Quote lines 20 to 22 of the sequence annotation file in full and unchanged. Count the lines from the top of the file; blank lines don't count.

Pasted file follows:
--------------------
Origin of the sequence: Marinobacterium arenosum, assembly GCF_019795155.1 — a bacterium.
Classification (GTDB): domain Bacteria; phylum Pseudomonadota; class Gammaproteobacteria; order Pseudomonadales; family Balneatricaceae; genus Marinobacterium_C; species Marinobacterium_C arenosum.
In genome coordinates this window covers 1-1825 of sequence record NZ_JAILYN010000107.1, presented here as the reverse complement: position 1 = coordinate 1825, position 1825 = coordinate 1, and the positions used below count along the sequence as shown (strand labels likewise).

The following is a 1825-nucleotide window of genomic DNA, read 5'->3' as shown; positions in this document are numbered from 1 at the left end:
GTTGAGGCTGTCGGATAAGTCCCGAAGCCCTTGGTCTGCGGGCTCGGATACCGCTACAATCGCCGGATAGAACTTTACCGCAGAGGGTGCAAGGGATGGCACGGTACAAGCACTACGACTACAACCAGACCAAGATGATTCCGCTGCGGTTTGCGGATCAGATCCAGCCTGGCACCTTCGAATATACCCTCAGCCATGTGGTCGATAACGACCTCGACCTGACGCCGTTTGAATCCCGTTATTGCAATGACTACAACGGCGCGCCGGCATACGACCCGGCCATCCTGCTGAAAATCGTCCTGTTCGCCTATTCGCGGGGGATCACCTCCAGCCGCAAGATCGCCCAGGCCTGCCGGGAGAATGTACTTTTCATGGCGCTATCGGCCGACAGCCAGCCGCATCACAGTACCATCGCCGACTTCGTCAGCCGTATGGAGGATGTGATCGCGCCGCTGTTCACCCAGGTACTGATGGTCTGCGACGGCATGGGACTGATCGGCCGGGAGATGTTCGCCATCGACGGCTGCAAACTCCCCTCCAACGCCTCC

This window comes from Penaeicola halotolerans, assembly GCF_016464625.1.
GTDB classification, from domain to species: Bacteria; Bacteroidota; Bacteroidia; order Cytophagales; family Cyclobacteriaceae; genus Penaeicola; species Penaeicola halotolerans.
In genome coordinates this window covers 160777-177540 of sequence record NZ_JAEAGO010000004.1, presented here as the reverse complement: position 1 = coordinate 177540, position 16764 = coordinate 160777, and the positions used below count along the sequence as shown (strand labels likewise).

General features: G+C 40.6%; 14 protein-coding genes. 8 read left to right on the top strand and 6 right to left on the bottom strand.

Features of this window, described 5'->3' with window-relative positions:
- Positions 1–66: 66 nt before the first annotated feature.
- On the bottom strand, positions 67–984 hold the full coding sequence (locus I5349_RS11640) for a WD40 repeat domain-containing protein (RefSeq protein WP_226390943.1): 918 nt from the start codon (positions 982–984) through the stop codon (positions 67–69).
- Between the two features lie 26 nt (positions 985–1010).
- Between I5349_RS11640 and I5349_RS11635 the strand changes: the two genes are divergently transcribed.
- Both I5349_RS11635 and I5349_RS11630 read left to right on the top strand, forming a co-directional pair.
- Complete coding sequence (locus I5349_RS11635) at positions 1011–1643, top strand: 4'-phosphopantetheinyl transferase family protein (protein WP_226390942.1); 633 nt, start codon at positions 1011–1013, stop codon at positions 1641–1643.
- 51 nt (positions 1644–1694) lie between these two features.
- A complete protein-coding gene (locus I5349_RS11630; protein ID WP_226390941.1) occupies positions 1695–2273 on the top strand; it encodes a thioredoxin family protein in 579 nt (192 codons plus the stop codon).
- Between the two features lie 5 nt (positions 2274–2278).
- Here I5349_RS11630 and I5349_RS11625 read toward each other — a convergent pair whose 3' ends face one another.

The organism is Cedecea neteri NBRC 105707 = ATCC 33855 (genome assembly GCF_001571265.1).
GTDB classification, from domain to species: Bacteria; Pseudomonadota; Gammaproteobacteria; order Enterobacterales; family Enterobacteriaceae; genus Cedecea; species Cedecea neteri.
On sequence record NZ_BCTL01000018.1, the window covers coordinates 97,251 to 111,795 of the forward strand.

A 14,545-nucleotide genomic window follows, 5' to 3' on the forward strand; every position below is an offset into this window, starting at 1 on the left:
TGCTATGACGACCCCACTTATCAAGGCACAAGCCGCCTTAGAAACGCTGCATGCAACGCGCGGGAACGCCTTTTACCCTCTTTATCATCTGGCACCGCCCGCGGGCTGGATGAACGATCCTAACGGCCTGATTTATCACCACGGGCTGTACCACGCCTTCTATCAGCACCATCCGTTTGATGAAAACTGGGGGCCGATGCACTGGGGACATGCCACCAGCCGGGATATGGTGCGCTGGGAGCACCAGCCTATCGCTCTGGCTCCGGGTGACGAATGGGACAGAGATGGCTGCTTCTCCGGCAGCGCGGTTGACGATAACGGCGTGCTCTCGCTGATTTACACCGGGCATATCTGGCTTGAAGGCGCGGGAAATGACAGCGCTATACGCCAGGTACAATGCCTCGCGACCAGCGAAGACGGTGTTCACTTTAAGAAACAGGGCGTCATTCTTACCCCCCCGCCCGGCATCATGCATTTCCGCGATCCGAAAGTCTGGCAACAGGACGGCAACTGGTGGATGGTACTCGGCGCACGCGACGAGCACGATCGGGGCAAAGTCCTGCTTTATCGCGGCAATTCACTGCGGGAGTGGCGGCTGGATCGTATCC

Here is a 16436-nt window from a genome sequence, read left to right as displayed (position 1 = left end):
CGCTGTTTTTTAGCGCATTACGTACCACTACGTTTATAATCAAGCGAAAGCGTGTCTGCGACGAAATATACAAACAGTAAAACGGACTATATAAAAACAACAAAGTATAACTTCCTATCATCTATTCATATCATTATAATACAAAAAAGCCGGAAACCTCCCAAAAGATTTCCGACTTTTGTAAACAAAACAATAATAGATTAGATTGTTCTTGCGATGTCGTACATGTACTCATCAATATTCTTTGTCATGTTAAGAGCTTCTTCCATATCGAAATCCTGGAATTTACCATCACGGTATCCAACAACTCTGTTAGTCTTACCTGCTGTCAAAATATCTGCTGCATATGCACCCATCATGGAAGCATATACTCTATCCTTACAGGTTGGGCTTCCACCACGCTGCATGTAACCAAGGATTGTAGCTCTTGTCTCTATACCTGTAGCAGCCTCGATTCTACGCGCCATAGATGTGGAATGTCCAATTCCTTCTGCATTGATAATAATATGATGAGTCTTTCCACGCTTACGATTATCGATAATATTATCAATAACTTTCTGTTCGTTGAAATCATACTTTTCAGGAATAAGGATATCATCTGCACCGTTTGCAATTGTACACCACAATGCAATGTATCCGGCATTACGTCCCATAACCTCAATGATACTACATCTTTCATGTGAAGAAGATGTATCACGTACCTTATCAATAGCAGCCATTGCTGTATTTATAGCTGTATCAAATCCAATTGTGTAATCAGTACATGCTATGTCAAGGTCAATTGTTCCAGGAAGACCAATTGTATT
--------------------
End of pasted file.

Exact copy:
- Here I5349_RS11630 and I5349_RS11625 read toward each other — a convergent pair whose 3' ends face one another.

The organism is Cedecea neteri NBRC 105707 = ATCC 33855 (genome assembly GCF_001571265.1).
GTDB classification, from domain to species: Bacteria; Pseudomonadota; Gammaproteobacteria; order Enterobacterales; family Enterobacteriaceae; genus Cedecea; species Cedecea neteri.